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Wednesday, May 12, 2021

General Election Initiative Results

Initiative Measure No. 1433 — If passed, this measure would incrementally increase Washington state’s minimum wage over the next few years. Currently, the state’s minimum wage is $9.47 per hour for workers who are at least 18. This measure would increase the minimum wage $11.00 in 2017, then $11.50 in 2018, $12.00 in 2019 and $13.50 in 2020. These increases would go into effect on Jan. 1 of each year. This measure would also require employers to provide their workers with paid sick leave, which the state does not currently demand. This part of the measure would not go into effect until Jan. 1, 2018. PASSED

Initiative Measure No. 1464 — This ballot measure would allow Washington state residents to use public funds to finance candidates running for state offices. State law currently prohibits the use of public funds to finance political campaigns, and instead campaigns are paid for with the candidate’s own money. If passed, Washington voters would be able to choose which candidates receive up to three donations of $50 of each individual citizen’s money. The measure would also make it so that non-Washington residents would have to pay sales tax on Washington goods, which is not currently the case. Under Measure 1464, lobbyists would be limited in their ability to hire former government officials from state or local government. There would also be harsher penalties for violating campaign finance laws. FAILED

 Initiative Measure No. 1491 — Measure 1491 would allow family members, household residents or police to file an “extreme risk protection order”, which would temporarily allow police to seize firearms from someone who poses a significant risk to themselves or others. If passed, a member of an individual’s family or household could petition a Washington court for a protection order. Police officers would also be allowed to file requests for these orders. The petitioner must demonstrate that there is a “reasonable fear” of future dangerous acts by the individual in question. Police must inform a member of the individual’s family or household prior to requesting the order. If a court grants a petition for a protection order, law enforcement would seize all firearms and concealed weapons from the individual in question, holding them for one year. Individuals can request a hearing to appeal and attempt to overturn the order. PASSED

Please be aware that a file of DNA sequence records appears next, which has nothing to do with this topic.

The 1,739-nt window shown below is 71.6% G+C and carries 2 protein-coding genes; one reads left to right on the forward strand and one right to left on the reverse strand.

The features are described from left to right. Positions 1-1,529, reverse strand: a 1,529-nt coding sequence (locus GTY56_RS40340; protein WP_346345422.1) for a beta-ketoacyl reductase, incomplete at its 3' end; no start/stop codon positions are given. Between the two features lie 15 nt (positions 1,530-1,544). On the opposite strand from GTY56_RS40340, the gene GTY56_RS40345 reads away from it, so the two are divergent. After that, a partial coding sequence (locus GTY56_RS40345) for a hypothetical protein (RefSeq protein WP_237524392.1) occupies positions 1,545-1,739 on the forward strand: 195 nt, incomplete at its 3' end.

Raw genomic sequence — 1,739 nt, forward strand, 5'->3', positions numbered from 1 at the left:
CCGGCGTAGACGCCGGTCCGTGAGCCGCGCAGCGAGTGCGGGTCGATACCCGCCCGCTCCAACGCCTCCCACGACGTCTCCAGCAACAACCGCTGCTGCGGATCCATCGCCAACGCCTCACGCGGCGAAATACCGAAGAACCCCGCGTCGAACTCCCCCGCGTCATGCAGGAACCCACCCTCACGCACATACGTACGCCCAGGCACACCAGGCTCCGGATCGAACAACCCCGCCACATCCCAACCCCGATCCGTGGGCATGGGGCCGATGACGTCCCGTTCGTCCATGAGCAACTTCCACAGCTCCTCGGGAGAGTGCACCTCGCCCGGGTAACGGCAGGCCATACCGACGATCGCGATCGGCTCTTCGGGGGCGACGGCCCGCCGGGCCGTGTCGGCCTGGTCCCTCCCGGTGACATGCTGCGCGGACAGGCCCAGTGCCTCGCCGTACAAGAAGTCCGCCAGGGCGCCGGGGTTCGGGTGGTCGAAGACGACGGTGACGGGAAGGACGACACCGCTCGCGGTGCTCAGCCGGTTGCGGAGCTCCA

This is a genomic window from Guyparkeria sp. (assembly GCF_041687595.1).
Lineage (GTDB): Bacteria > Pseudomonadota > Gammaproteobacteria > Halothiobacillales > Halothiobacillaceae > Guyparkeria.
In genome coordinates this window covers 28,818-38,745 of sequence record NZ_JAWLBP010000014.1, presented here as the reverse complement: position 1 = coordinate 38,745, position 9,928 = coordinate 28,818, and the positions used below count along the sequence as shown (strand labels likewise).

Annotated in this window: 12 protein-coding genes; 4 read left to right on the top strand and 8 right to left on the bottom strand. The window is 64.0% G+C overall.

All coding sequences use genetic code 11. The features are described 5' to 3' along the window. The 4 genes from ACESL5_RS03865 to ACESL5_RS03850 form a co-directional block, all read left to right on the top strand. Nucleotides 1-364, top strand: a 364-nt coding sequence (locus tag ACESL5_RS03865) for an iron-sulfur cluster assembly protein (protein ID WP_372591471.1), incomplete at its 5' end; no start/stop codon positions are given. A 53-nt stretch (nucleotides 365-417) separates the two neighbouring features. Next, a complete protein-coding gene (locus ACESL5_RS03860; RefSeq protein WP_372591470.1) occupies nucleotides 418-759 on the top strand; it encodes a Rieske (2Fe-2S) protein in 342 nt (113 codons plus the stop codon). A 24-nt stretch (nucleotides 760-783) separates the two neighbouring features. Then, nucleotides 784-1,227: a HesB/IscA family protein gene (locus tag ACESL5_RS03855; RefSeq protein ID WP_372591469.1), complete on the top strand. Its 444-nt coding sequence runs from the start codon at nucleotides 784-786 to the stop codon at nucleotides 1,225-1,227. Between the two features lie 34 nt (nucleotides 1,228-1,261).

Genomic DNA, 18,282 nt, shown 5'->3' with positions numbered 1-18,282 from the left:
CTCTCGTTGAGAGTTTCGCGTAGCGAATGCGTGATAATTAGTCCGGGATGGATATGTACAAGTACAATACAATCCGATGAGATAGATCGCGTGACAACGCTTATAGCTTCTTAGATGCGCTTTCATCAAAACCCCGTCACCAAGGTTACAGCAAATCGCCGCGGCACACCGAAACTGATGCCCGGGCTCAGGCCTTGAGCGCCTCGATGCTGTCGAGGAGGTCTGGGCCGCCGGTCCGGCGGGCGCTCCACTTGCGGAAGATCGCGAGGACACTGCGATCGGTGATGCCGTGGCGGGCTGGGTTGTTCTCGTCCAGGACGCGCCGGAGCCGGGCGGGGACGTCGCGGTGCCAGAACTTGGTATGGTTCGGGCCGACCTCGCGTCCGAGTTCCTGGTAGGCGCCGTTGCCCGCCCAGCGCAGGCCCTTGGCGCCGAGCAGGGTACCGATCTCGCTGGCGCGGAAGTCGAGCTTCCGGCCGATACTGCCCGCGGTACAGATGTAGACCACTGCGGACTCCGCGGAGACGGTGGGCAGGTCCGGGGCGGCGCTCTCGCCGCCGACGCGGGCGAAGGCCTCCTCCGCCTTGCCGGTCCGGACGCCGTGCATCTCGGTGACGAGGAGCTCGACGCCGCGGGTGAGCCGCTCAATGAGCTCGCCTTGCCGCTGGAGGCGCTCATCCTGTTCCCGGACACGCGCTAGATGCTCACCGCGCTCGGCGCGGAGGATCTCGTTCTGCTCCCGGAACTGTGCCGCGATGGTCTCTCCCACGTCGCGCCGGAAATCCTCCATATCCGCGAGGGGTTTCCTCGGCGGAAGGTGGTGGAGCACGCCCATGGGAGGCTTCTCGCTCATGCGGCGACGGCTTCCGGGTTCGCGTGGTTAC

Initiative Measure No. 1501 — If passed, this measure would increase criminal penalties for identity theft or consumer fraud aimed at senior citizens. Those found guilty of identity theft and of knowingly targeting a senior would be charged with identity theft in the first degree, punishable as a class B felony. Currently, it is only punishable as a class C felony.  In Washington state, class B felonies are punishable by a 10-year prison sentence, a $20,000 fine or both. Class C felonies are punishable by 5 years in prison, a $10,000 fine or both. Additionally, those found guilty of targeting seniors in consumer fraud will be liable to pay three times the amount of actual damages. PASSED

Initiative Measure No. 732 — This measure would make several changes to the tax system in Washington state. To begin with, a limited carbon tax would be applied to the burning of fossil fuels in Washington. The tax would apply to the company or person who sells or burns the fossil fuel. The tax rate would start at $15 per metric ton of carbon dioxide emitted starting on July 1, 2017, and would rise to $25 per metric ton on July 1, 2018. The tax rate would then increase by 3.5 percent each year until the tax is $100 per metric ton. Additionally, this measure would reduce the taxes placed on manufacturing companies such as Boeing. The state business and occupation tax rate for manufacturing would be reduced to 0.001 percent from 0.484 percent starting on July 1, 2017. The business and occupation tax applies to the total income of a company’s activities. FAILED

Initiative Measure 735 — Measure 735 would urge Washington state congressional members to recommend the federal government to recognize individual rights in the constitution belongs only to people and not to corporations. The constitutional right to freedom of speech does not include the spending of money. PASSED

Advisory Vote No. 14 House Bill 2768 — House Bill 2768 was approved by Washington state legislature. This bill allows an insurance premium tax of an undetermined amount on stand-alone family or individual dental plans for the first ten years. Voters must decide to maintain this bill or repeal it. REPEALED

Advisory Vote No. 15 Second Engrossed Substitute House Bill 2778 — House Bill 2778 was approved by legislators without the vote of the people to extend a sales tax break for customers who buy certain alternative or clean energy cars. Voters must decide to maintain or repeal this bill. REPEALED

Senate Joint Resolution No. 8210— Joint Resolution 8210 is a proposed amendment to the constitution that sets a deadline for completing state legislative and congressional redistricting. The amendment would make it so that the state redistricting commission completes their redistricting 46 days earlier than what it is now. They would need to complete their state legislative and congressional districts redistricting by Nov. 15. Voters must decide whether to approve or reject this amendment. APPROVED


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